Volunteering in Nepal
How is it to volunteer in Nepal? How will my day in the orphanage look like? Sarah just came back from Pokhara and tells us about her everyday life during her volunteer work and gives tips on what to do in your free time in Pokhara
The local organization
Studentsgoabroad got me in touch with the organisation in Nepal which, alongside working with underprivileged women, also manages two orphanages. Volunteers wishing to work with children – like me – will be placed in one of them. I was assigned to the orphanage in Lakeside, which is a home to 28 children between 5 and 18 years. All the children have the opportunity to attend an English school, so communication is not a problem. Every single child has had horrible past experiences, but you wouldn't notice it, because the orphanage is kept with so much love.
The journey to Pokhara
The Nepalese partner organisation arranges the transfer from Kathmandu to Pokhara. If you arrive at night or in the evening, accommodation in a hotel in Kathmandu is already included in the placement fee. The next day you can easily take the bus to Pokhara, which usually takes 8 hours but might take up to 11 during the rainy season. There is also a flight from Kathmandu to Pokhara. The prices are around 70€ and it only takes half an hour, however you would have to pay the flight yourself. I recommend BuddhaAir as an airline, and it is also possible to buy the ticket online in advance.
Personaly I took the bus to Pokhara and also back to Kathmandu. The route is lovely and I found the roads to be in quite good condition. Kathmandu however is a stressful city with terrible air. Still, if you have the chance, spend a few days there either before or after traveling to Pokhara. Kathmandu has a lot of culture to be experienced, unlike Pokhara, which is the polar opposite. You will find many places to relax here, but culturally it has only little to offer.
A typical day at work
Volunteers work 5 days a week, always starting at 9 am. In the morning, the main tasks are serving breakfast, assisting with cleaning and helping the children to get ready for school. Once these tasks are finished, volunteers usually take a break, because all the children are leaving for school. The only day that students are free in Nepal is actually Saturday. From 2 pm, the preparations for lunch are running and by the time it is finished, the children return to the orphanage. Now is the time to play until they are called to do their homework.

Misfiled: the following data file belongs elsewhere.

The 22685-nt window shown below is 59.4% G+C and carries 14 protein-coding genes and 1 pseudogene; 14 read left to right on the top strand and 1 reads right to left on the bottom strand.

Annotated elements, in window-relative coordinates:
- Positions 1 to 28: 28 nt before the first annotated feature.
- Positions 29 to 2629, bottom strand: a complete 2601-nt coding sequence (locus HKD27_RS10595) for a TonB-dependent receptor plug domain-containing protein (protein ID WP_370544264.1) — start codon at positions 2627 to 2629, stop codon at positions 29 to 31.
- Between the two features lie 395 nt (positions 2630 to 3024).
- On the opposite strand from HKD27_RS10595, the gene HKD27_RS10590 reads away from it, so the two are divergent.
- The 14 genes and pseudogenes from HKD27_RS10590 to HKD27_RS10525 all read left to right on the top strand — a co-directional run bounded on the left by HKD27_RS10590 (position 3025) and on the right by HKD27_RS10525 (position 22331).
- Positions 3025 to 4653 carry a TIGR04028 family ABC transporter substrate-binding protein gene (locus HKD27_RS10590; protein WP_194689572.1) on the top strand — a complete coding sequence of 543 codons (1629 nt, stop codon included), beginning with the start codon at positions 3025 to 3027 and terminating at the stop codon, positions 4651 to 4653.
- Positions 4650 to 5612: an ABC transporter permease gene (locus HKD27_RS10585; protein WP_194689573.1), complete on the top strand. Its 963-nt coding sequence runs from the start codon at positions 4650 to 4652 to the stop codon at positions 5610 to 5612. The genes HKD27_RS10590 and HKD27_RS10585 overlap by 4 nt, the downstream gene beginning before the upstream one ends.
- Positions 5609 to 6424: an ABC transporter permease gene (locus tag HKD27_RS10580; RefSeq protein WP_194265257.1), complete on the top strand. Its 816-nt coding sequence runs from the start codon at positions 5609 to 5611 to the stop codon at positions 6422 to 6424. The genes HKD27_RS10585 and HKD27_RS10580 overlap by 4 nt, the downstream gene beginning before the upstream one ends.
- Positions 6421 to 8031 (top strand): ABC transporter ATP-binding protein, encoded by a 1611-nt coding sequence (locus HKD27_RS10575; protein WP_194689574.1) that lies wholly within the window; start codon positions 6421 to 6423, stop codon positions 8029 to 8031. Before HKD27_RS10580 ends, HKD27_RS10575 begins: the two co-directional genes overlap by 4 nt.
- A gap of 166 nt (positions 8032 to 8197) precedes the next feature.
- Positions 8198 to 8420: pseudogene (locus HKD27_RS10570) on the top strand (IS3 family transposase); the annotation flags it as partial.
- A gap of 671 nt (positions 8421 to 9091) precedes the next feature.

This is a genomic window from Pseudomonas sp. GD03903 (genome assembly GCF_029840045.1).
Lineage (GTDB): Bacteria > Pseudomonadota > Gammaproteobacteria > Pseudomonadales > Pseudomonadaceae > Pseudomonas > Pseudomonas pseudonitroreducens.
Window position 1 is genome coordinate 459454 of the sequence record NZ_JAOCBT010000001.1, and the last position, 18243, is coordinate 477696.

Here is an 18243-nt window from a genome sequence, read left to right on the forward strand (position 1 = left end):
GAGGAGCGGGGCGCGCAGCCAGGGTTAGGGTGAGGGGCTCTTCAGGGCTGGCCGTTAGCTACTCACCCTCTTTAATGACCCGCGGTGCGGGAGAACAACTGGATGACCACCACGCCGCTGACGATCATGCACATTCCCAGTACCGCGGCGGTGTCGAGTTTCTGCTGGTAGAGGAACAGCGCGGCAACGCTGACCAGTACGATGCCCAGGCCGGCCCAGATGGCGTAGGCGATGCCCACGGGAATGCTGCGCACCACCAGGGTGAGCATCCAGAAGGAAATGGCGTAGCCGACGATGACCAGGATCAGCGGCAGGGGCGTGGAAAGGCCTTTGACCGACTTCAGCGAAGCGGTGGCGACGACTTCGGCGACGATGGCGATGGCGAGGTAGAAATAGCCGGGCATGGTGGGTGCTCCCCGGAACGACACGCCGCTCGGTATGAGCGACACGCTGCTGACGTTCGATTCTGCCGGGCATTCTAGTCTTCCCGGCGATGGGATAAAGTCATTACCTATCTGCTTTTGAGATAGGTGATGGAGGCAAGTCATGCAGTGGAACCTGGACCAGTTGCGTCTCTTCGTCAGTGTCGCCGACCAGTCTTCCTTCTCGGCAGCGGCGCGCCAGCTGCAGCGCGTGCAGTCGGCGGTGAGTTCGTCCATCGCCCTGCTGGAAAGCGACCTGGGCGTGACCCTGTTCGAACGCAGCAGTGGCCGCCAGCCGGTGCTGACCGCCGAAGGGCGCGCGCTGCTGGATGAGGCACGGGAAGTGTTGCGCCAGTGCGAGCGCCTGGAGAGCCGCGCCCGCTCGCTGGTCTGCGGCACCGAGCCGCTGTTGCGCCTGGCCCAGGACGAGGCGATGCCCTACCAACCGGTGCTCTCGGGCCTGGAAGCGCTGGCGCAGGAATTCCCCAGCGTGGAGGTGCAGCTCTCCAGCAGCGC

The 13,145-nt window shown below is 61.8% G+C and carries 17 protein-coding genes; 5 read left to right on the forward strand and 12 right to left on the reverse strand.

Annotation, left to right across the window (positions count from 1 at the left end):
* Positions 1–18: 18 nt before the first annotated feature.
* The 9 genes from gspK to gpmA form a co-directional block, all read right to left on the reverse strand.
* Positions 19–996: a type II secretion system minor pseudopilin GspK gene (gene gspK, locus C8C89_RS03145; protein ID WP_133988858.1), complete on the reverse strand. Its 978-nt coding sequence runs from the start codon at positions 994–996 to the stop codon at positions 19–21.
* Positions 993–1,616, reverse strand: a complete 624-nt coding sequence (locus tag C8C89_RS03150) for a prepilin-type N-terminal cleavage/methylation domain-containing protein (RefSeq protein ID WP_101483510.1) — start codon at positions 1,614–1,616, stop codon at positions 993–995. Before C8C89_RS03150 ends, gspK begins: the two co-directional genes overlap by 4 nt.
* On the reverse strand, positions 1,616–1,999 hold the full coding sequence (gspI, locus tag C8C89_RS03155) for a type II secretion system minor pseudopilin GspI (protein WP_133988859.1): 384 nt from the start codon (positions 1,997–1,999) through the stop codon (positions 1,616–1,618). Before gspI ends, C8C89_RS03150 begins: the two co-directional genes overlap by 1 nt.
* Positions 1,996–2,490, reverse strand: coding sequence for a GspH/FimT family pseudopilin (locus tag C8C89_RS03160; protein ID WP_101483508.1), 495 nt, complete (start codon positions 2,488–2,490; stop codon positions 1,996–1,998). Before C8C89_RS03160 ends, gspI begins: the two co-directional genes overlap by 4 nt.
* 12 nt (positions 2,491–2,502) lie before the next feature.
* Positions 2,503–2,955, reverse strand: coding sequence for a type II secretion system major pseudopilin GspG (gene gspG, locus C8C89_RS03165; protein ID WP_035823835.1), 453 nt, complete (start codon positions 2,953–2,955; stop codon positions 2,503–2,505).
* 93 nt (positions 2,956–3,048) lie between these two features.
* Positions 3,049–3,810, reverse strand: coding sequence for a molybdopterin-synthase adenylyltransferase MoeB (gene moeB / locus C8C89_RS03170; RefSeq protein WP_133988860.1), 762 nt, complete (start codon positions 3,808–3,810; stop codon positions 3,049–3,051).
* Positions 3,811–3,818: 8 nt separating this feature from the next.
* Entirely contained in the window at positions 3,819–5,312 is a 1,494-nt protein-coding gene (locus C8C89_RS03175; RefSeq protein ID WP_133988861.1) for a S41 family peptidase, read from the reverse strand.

Assistance is always appreciated here and there is no trouble in understanding either, because like I mentioned before, everything is taught in English
After that, the day at the orphanage ends. The orphanage is also very open towards new ideas. So if you are planning on organizing an event for the Saturday – like a football tournament, a painting competition or a trip to the cinema – there is no problem at all. In general, the orphanage is very well-organised and the children have an amazing relationship. There really is a lot to learn from the community.
The spare time
Volunteers are allowed to take two days off every week. I never chose the weekends, because on weekends you get the chance to spend way more time with the children than during the week. The orphanage organizes a sightseeing day for every volunteer, which will show you all of Pokhara's important sights. Pokhara is also the place where many beautiful Himalaya hikes begin. If you want, you can even take off three days in a row and spend two nights in the mountains. There is also the possibility to take part in a two-day safari in southern Nepal. Every plan can be discussed with the project coordinator, who is happy to advise you with some tips and suggestions. Sadly, there were no other volunteers from Studetsgoabroad in Pokhara at the same time – however, the agency in Nepal works with various partner organisations, so there are always some volunteers around. Apart from that, Pokhara is a very touristic place, so there is also always the possibility to meet international people.
My advice for you
Don't panic too much before travelling to Nepal. All volunteers stay in a guest house, because the founder of the orphanage also owns the hotel. This is why I felt like I actually had some European standard during my stay as a volunteer. Pokhara itself is very relaxed and safe, so it is a pleasant place to stay even for longer periods of time. Also, it is rather touristy – you will be able to buy anything that your European heart might long for. By the way, Pokhara also has very good medical care in terms of hospitals and pharmacies. I never had any trouble with being ill during the two months that I stayed, because cleanliness is very important to the Nepalese. Still, of course you should avoid drinking the tap water.
I hope I was able to give you a little overview on what it was like for me to volunteer in Nepal.